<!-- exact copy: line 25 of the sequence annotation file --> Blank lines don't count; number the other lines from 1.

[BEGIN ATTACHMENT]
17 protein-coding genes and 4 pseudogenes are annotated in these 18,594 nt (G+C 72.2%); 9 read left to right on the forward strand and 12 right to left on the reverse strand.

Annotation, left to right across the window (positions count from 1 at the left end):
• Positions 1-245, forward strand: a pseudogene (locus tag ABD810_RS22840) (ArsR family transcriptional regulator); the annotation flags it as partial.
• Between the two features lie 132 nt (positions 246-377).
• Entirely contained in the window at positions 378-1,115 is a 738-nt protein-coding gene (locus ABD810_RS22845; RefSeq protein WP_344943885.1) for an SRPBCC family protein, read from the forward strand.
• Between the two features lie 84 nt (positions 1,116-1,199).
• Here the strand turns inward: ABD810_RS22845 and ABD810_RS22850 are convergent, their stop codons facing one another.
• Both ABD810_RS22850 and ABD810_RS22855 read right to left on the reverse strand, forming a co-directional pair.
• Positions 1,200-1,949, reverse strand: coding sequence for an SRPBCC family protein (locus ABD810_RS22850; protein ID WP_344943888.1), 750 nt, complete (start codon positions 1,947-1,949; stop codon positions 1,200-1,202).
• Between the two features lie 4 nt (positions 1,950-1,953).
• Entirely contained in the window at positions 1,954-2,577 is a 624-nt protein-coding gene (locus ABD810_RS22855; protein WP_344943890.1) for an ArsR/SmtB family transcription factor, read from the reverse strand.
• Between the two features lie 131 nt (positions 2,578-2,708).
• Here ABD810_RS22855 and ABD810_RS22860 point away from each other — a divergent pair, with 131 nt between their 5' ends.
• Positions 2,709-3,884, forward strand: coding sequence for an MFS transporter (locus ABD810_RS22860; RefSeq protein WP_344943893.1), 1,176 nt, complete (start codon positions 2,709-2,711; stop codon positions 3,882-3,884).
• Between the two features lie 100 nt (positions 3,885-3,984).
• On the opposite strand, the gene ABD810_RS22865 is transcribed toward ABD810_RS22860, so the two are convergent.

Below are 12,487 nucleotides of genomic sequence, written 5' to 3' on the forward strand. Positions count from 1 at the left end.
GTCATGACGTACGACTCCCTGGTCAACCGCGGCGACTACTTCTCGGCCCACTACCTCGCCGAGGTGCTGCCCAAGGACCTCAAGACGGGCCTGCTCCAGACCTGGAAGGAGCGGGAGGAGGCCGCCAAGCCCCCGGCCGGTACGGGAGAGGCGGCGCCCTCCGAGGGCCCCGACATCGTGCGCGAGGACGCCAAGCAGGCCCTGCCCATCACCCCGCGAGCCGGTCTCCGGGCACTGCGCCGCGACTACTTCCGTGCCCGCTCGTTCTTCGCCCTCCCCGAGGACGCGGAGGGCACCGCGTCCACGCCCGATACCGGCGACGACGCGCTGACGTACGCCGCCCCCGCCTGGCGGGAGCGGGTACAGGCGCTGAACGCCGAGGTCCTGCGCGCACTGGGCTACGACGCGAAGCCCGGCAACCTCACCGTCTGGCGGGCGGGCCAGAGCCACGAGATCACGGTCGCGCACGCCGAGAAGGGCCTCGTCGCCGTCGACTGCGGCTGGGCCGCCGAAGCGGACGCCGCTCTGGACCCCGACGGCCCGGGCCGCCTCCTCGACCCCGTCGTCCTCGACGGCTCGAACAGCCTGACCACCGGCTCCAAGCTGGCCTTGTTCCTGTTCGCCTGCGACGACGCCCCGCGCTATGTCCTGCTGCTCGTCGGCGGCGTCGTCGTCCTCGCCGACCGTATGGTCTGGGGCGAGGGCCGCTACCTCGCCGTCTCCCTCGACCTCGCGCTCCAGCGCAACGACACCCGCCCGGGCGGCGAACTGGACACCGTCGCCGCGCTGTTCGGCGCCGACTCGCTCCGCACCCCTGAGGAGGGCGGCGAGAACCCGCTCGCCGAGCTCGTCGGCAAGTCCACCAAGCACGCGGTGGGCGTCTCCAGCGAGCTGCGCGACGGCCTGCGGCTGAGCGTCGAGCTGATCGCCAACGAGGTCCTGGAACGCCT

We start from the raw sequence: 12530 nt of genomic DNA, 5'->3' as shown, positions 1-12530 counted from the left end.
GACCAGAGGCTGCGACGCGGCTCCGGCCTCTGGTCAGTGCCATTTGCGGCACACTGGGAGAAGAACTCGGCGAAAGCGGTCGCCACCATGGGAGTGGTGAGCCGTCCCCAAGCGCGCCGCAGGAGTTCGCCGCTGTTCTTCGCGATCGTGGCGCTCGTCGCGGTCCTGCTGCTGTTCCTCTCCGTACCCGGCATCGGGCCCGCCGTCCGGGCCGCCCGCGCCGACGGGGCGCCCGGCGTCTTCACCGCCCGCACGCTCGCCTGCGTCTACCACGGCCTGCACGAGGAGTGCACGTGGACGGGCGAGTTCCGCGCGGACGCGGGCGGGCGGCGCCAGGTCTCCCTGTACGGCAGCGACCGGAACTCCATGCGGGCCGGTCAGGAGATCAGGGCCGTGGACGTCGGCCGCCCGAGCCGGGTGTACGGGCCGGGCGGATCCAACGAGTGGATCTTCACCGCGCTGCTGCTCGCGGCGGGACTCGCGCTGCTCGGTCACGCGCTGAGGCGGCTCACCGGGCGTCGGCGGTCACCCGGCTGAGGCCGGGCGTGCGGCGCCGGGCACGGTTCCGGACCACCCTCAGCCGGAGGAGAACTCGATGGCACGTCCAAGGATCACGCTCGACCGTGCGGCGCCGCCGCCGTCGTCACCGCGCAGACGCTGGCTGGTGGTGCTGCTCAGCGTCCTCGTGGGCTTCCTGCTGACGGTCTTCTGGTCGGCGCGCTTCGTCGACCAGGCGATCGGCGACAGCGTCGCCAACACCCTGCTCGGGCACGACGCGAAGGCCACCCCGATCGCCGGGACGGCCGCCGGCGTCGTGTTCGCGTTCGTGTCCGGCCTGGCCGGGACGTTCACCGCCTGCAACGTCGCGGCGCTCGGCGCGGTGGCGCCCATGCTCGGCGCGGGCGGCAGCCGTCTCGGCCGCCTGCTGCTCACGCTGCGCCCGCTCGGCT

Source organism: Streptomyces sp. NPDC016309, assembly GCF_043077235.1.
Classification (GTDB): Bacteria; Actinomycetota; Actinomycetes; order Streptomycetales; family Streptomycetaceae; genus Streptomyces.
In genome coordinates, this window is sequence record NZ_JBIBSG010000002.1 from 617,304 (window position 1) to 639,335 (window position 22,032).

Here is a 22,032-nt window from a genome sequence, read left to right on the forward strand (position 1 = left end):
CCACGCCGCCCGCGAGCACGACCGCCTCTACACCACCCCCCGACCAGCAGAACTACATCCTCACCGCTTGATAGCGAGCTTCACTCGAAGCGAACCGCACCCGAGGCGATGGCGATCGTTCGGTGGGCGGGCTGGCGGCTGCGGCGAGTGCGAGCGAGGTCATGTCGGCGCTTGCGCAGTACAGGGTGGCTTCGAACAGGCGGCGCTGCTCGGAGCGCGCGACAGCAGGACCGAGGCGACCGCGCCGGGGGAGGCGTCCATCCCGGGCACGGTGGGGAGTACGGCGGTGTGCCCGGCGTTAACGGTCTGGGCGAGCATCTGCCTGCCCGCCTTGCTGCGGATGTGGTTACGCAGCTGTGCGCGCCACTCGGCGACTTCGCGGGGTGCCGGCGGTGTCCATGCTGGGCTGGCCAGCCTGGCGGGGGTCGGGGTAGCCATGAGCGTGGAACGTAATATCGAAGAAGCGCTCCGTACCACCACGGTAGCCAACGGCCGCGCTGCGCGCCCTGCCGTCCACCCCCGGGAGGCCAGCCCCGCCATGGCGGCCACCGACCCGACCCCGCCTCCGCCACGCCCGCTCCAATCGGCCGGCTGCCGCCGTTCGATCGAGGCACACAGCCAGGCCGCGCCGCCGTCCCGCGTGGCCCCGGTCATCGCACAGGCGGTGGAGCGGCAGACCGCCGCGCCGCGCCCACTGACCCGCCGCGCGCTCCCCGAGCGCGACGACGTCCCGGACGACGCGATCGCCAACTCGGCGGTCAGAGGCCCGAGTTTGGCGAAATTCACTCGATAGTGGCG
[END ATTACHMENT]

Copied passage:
CCACGCCGCCCGCGAGCACGACCGCCTCTACACCACCCCCCGACCAGCAGAACTACATCCTCACCGCTTGATAGCGAGCTTCACTCGAAGCGAACCGCACCCGAGGCGATGGCGATCGTTCGGTGGGCGGGCTGGCGGCTGCGGCGAGTGCGAGCGAGGTCATGTCGGCGCTTGCGCAGTACAGGGTGGCTTCGAACAGGCGGCGCTGCTCGGAGCGCGCGACAGCAGGACCGAGGCGACCGCGCCGGGGGAGGCGTCCATCCCGGGCACGGTGGGGAGTACGGCGGTGTGCCCGGCGTTAACGGTCTGGGCGAGCATCTGCCTGCCCGCCTTGCTGCGGATGTGGTTACGCAGCTGTGCGCGCCACTCGGCGACTTCGCGGGGTGCCGGCGGTGTCCATGCTGGGCTGGCCAGCCTGGCGGGGGTCGGGGTAGCCATGAGCGTGGAACGTAATATCGAAGAAGCGCTCCGTACCACCACGGTAGCCAACGGCCGCGCTGCGCGCCCTGCCGTCCACCCCCGGGAGGCCAGCCCCGCCATGGCGGCCACCGACCCGACCCCGCCTCCGCCACGCCCGCTCCAATCGGCCGGCTGCCGCCGTTCGATCGAGGCACACAGCCAGGCCGCGCCGCCGTCCCGCGTGGCCCCGGTCATCGCACAGGCGGTGGAGCGGCAGACCGCCGCGCCGCGCCCACTGACCCGCCGCGCGCTCCCCGAGCGCGACGACGTCCCGGACGACGCGATCGCCAACTCGGCGGTCAGAGGCCCGAGTTTGGCGAAATTCACTCGATAGTGGCG